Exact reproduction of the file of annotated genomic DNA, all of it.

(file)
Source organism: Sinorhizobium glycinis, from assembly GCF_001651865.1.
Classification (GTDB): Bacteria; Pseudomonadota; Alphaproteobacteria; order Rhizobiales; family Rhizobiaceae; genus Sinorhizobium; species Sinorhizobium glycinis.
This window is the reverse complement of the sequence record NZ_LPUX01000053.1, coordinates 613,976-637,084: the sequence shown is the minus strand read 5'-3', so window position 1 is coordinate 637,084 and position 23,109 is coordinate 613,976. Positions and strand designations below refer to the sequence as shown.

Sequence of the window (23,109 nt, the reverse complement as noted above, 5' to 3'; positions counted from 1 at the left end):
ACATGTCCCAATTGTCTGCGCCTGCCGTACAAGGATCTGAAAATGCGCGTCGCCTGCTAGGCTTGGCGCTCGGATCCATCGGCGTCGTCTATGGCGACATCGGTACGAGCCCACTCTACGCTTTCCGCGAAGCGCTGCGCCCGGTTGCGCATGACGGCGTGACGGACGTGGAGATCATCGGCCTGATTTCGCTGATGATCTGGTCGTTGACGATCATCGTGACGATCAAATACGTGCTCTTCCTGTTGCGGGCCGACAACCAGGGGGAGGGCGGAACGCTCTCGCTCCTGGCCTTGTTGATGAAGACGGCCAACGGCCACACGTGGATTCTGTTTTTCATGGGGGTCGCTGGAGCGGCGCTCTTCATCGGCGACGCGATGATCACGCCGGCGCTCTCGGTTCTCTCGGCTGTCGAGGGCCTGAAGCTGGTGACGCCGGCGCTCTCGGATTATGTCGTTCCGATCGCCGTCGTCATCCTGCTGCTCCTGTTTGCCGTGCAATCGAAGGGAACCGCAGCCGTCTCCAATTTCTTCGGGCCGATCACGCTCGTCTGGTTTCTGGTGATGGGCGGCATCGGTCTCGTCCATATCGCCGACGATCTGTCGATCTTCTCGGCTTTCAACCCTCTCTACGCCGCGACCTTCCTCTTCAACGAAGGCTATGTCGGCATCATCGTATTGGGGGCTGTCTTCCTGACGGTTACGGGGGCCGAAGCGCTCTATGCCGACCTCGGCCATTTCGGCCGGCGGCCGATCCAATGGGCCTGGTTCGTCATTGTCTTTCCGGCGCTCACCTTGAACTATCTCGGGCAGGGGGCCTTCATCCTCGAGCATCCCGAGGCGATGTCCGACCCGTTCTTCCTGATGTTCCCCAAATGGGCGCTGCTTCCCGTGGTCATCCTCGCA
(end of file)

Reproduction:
Source organism: Sinorhizobium glycinis, from assembly GCF_001651865.1.
Classification (GTDB): Bacteria; Pseudomonadota; Alphaproteobacteria; order Rhizobiales; family Rhizobiaceae; genus Sinorhizobium; species Sinorhizobium glycinis.
This window is the reverse complement of the sequence record NZ_LPUX01000053.1, coordinates 613,976-637,084: the sequence shown is the minus strand read 5'-3', so window position 1 is coordinate 637,084 and position 23,109 is coordinate 613,976. Positions and strand designations below refer to the sequence as shown.

Sequence of the window (23,109 nt, the reverse complement as noted above, 5' to 3'; positions counted from 1 at the left end):
ACATGTCCCAATTGTCTGCGCCTGCCGTACAAGGATCTGAAAATGCGCGTCGCCTGCTAGGCTTGGCGCTCGGATCCATCGGCGTCGTCTATGGCGACATCGGTACGAGCCCACTCTACGCTTTCCGCGAAGCGCTGCGCCCGGTTGCGCATGACGGCGTGACGGACGTGGAGATCATCGGCCTGATTTCGCTGATGATCTGGTCGTTGACGATCATCGTGACGATCAAATACGTGCTCTTCCTGTTGCGGGCCGACAACCAGGGGGAGGGCGGAACGCTCTCGCTCCTGGCCTTGTTGATGAAGACGGCCAACGGCCACACGTGGATTCTGTTTTTCATGGGGGTCGCTGGAGCGGCGCTCTTCATCGGCGACGCGATGATCACGCCGGCGCTCTCGGTTCTCTCGGCTGTCGAGGGCCTGAAGCTGGTGACGCCGGCGCTCTCGGATTATGTCGTTCCGATCGCCGTCGTCATCCTGCTGCTCCTGTTTGCCGTGCAATCGAAGGGAACCGCAGCCGTCTCCAATTTCTTCGGGCCGATCACGCTCGTCTGGTTTCTGGTGATGGGCGGCATCGGTCTCGTCCATATCGCCGACGATCTGTCGATCTTCTCGGCTTTCAACCCTCTCTACGCCGCGACCTTCCTCTTCAACGAAGGCTATGTCGGCATCATCGTATTGGGGGCTGTCTTCCTGACGGTTACGGGGGCCGAAGCGCTCTATGCCGACCTCGGCCATTTCGGCCGGCGGCCGATCCAATGGGCCTGGTTCGTCATTGTCTTTCCGGCGCTCACCTTGAACTATCTCGGGCAGGGGGCCTTCATCCTCGAGCATCCCGAGGCGATGTCCGACCCGTTCTTCCTGATGTTCCCCAAATGGGCGCTGCTTCCCGTGGTCATCCTCGCA